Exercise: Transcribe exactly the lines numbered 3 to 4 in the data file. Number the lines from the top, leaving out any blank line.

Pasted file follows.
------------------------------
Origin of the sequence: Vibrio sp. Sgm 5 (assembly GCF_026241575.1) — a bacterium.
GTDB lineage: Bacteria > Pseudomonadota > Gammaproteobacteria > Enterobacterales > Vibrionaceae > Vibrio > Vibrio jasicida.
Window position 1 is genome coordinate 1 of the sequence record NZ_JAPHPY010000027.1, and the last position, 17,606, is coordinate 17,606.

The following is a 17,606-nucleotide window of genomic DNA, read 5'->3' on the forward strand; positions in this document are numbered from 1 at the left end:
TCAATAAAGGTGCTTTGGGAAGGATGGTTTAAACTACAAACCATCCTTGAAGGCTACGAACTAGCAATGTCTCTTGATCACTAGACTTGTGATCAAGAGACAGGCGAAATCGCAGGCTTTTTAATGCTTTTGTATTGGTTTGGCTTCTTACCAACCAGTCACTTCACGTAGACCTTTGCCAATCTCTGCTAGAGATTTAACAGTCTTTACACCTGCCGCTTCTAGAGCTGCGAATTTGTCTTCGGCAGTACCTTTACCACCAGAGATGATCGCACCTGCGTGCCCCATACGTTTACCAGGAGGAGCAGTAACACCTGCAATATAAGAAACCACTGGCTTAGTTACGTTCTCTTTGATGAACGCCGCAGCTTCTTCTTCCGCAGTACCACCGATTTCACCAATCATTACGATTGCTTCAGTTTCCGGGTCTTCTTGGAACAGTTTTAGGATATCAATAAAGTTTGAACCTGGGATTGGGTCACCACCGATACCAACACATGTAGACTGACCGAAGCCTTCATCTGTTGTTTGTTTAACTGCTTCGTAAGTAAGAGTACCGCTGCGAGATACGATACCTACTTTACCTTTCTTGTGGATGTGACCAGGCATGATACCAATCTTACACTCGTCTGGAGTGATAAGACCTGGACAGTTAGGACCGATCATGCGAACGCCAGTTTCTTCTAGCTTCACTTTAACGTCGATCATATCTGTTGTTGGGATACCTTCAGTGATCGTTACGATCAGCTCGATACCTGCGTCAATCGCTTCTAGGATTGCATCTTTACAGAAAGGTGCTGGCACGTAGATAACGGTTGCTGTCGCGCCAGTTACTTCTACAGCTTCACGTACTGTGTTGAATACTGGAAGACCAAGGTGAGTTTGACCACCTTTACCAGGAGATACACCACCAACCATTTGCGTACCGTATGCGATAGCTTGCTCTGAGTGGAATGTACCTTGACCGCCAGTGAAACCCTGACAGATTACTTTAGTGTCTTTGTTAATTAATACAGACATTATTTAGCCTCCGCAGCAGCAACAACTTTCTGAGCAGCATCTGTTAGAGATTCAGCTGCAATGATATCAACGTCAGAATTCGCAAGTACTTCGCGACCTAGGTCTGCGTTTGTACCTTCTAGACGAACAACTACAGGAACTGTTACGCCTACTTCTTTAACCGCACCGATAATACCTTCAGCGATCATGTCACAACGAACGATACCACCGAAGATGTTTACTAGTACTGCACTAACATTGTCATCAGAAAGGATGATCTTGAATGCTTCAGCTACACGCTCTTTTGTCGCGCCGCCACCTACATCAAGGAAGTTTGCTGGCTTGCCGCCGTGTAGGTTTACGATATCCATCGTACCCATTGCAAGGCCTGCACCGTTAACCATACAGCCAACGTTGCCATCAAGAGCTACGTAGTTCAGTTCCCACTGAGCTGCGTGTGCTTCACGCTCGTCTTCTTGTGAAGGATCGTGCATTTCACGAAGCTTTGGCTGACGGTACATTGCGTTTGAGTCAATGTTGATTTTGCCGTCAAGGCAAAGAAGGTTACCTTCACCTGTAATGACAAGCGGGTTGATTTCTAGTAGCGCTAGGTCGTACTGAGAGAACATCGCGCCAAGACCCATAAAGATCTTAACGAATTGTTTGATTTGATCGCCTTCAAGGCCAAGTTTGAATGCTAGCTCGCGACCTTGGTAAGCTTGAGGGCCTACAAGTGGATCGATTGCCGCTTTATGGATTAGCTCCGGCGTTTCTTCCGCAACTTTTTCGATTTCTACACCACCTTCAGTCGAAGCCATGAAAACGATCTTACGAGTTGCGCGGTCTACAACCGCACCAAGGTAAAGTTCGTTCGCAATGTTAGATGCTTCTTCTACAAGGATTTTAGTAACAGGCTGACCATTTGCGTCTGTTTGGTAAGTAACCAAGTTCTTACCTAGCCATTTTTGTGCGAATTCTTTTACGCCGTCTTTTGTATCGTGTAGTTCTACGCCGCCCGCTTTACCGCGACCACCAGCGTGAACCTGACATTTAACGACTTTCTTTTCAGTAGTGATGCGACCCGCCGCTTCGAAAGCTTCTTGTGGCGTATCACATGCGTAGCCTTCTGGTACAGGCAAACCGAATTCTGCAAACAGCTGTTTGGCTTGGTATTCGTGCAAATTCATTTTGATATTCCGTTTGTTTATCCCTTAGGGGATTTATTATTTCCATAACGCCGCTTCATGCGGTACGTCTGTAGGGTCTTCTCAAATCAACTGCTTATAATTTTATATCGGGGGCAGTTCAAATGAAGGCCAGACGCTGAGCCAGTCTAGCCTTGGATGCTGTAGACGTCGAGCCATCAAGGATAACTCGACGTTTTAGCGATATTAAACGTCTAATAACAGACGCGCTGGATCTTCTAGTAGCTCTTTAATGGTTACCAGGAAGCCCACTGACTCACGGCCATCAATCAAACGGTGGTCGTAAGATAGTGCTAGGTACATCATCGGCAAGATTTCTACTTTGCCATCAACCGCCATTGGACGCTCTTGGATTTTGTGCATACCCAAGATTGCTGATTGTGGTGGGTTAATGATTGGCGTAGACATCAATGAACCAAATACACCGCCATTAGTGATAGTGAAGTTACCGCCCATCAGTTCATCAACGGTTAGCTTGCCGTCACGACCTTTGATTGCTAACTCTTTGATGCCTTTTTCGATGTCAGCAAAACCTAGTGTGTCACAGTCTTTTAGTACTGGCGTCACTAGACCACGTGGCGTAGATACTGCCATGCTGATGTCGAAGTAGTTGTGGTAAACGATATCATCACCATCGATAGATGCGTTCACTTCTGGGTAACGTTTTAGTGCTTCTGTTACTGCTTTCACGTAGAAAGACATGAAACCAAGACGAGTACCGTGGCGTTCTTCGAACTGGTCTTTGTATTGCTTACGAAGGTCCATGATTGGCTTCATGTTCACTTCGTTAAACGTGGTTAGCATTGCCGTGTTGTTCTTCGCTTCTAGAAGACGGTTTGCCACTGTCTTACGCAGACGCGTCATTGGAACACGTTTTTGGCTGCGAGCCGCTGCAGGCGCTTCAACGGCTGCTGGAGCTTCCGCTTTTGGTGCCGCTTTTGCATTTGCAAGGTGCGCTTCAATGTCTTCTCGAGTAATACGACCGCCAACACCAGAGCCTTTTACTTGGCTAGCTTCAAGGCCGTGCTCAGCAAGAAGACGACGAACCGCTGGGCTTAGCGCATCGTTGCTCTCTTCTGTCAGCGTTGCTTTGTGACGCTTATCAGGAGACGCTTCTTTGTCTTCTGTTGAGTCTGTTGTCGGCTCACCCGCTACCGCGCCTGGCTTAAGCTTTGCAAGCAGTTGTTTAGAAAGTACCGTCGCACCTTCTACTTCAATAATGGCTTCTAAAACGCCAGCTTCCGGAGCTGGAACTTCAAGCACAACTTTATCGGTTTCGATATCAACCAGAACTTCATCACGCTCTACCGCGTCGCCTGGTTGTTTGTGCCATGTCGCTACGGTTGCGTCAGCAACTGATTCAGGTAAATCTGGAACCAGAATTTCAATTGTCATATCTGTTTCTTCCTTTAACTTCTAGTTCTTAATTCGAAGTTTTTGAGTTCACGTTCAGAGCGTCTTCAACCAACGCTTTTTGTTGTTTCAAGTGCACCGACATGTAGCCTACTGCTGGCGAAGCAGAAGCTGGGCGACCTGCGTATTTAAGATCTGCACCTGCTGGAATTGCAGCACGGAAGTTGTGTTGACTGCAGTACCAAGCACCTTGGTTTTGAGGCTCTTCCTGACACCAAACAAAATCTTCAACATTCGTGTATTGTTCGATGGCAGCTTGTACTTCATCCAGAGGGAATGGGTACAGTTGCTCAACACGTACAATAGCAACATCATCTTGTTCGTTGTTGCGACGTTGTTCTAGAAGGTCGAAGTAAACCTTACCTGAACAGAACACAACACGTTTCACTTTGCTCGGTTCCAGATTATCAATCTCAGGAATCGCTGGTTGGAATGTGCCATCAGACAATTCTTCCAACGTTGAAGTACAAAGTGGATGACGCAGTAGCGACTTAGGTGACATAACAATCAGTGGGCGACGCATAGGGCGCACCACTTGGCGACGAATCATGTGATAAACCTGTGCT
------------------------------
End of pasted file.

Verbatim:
Window position 1 is genome coordinate 1 of the sequence record NZ_JAPHPY010000027.1, and the last position, 17,606, is coordinate 17,606.

The following is a 17,606-nucleotide window of genomic DNA, read 5'->3' on the forward strand; positions in this document are numbered from 1 at the left end: